Monday, 30 May 2011

The Emotions: Disgust

My posting is going to be less frequent over most of the summer as I hit the conference trail, a Powerpoint-spangled stairway to the stars that's already taken me to Limerick and Amsterdam and will end up in Kyoto (and probably, complete exhaustion) after four or so more European venues. At the same time, all this activity makes me think about those magic moments when my scholarship and fandom identities merge.

I mean, when my hosts at a three-day course google me and find my number three hit is as a talking head expert on the indie documentary "True Fan" (I tried to explain the social identity of convention Klingons and stormtroopers) .... and then I end up talking D&D with one of the grad students over beers ... that's got to be telling me something.
There's no doubt that the most interesting emotion my lab studies is disgust. We find that disgust is an irrational emotion that defies our attempts to explain it reasonably. Disgust is also a many-branched emotion. Many different things that we learn by association set it off, and there really is no one way to sum up the kind of perceptions that will and will not cause disgust.

Really, any kind of environment creator - game designer, author, filmmaker, game master - works best with a ready handle on the audience's emotions. One of the easiest to manipulate is disgust. I mean:

This gimmick from the Modern Toilet restaurant chain in Taiwan relies on the inflexibility of disgust. Even though you know you are eating from a clean metal dish in a clean porcelain bowl, the toilet shape brings up all kinds of associations and disgust can't help but happen (worse if you are eating splashy, green-brown curry).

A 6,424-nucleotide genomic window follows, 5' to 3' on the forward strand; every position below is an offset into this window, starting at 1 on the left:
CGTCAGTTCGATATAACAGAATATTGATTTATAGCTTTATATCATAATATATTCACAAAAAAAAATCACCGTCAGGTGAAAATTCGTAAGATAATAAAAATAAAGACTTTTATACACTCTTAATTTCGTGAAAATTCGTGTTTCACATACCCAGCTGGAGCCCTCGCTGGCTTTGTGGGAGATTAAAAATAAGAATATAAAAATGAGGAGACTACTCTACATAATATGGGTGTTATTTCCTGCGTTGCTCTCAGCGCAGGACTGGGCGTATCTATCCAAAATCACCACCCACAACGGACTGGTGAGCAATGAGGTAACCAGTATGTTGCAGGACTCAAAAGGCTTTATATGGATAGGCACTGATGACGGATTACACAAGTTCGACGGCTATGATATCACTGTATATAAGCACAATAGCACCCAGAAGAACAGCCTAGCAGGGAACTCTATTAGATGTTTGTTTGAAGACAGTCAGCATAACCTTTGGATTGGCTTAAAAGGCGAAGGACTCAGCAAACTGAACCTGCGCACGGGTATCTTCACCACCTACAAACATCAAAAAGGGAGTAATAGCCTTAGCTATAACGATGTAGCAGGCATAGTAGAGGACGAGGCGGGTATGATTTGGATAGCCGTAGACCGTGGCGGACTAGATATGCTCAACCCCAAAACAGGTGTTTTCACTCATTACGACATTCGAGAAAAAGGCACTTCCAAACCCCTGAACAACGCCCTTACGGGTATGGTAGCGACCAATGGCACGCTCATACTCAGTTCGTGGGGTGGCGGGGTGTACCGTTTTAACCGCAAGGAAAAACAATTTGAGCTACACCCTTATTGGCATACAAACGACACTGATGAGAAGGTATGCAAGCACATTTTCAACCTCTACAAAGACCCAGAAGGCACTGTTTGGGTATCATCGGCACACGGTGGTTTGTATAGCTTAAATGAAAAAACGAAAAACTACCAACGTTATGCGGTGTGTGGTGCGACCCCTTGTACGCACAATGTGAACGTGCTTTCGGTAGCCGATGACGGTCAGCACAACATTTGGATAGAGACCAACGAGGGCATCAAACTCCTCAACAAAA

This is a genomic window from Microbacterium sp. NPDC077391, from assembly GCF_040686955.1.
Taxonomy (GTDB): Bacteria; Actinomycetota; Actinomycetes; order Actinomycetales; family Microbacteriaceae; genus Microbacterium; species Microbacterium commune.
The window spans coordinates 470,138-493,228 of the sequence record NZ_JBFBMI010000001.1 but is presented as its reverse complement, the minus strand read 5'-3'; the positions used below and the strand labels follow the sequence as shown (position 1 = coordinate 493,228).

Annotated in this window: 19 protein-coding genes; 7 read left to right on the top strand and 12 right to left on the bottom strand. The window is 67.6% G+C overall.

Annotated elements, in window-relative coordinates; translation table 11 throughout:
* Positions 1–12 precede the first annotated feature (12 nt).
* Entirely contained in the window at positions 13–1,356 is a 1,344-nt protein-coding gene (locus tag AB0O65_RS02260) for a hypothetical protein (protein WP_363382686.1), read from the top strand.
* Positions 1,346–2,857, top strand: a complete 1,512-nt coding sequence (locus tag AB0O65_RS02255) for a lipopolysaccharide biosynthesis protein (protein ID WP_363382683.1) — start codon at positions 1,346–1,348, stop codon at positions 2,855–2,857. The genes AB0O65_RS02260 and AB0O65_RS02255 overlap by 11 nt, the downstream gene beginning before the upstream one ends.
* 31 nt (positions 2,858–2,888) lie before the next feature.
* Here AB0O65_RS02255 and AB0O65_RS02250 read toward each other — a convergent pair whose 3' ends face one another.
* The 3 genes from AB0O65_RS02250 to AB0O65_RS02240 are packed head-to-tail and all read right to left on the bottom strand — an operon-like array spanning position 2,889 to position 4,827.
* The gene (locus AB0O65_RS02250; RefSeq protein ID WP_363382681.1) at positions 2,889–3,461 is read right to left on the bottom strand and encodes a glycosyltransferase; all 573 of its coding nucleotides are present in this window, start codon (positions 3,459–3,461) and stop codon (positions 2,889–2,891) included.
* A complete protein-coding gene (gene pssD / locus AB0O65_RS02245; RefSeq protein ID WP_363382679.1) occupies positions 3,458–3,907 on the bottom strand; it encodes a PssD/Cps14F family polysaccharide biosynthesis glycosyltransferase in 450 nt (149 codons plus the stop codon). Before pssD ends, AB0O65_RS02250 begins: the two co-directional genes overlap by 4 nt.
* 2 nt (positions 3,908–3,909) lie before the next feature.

It follows that, while it may be hard to get angry, feel pleasure, or fall in love as your character in a game, disgust more readily pierces through the "Just a game" barrier. We feel disgusted even at blatant simulations of things that make us disgusted.

But does this mean we really get disgusted in character? Or just that we transfer our own revulsions to the setting? I'll explain how to work with this gap next time, when I write about Basic Disgust.


  1. I've felt "disgust" at ham-fisted attempts to make me feel "disgust" in media (including games) that simultaneously taken themselves too seriously. Not sure if that's the same type of digust or not though. :)

  2. Intriguing post. I look forward to reading more.

  3. Which lab is this? I'm intrigued: how much do you refer to anthropologists - specifically Mary Douglas? Or is she not all that relevant any more/to soc. sciences?

    Working the history end I find interdisciplinarity stretches only so far. But I'd love to know more about this research into emotions.

  4. @Stuart: That's esthetic disgust, with a sprinkling of contempt. ;)

    @richard: This is my professional page, could stand to be updated but gives a basic idea. I know the Douglas "matter out of place" argument but it was pretty well demolished by Royzman & Sabini in 2001. They show that pretty much every one-phrase explanation of disgust out there fails to cover all cases, or covers cases that are not disgusting (a drop of black paint in a bucket of white). I think you need a multi-functional theory that acknowledges that the emotion has been shaped by several forces of biological and social evolution.